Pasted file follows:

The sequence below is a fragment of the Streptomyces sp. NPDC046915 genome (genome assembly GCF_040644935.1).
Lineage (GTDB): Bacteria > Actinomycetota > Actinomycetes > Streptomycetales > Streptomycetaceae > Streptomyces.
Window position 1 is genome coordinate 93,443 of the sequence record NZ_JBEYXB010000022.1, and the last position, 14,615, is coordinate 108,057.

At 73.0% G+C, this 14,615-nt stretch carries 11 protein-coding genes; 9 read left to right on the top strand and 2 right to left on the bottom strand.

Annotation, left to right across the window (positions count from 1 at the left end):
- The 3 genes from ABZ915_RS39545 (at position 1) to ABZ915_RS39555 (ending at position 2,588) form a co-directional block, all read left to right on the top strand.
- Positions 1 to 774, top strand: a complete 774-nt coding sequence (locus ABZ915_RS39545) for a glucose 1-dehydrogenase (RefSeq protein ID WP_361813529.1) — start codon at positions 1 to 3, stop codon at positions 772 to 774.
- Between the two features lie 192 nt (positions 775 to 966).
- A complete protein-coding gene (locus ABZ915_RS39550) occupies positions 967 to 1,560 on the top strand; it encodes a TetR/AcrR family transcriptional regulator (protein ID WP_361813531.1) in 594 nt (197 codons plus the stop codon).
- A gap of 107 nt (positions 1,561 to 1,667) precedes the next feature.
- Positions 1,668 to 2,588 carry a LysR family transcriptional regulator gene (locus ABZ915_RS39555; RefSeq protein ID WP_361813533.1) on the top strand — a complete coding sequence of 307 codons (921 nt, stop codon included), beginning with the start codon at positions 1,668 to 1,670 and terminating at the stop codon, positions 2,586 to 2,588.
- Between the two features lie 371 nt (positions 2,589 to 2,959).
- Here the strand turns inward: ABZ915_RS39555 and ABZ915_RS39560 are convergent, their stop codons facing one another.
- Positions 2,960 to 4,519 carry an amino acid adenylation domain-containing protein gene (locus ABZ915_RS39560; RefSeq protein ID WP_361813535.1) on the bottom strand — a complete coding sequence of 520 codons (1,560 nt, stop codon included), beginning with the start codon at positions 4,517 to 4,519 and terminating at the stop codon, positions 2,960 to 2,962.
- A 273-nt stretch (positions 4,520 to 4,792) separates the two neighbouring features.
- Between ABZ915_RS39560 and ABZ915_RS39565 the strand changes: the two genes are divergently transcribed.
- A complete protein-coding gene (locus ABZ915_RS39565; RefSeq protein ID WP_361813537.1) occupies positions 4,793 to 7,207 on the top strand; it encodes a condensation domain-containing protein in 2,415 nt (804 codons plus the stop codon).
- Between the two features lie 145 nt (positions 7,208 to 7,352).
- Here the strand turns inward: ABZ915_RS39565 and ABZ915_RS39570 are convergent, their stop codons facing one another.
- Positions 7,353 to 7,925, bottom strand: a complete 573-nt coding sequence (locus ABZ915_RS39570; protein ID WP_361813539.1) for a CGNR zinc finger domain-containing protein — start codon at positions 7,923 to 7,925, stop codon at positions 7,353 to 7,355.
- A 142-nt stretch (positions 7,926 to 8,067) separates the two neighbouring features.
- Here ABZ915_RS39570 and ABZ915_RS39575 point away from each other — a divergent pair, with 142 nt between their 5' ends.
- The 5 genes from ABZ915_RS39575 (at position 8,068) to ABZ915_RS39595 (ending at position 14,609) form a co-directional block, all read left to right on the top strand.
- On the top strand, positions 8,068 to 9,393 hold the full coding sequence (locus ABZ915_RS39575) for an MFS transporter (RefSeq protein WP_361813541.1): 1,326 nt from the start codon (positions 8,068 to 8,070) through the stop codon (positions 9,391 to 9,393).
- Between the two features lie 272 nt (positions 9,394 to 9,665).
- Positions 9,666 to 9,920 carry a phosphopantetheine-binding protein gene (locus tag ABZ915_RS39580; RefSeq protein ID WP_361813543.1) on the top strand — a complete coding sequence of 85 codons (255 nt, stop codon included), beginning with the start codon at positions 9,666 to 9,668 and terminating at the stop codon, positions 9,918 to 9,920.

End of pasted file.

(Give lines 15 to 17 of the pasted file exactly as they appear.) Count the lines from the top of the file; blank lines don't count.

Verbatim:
- A 273-nt stretch (positions 4,520 to 4,792) separates the two neighbouring features.
- Between ABZ915_RS39560 and ABZ915_RS39565 the strand changes: the two genes are divergently transcribed.
- A complete protein-coding gene (locus ABZ915_RS39565; RefSeq protein ID WP_361813537.1) occupies positions 4,793 to 7,207 on the top strand; it encodes a condensation domain-containing protein in 2,415 nt (804 codons plus the stop codon).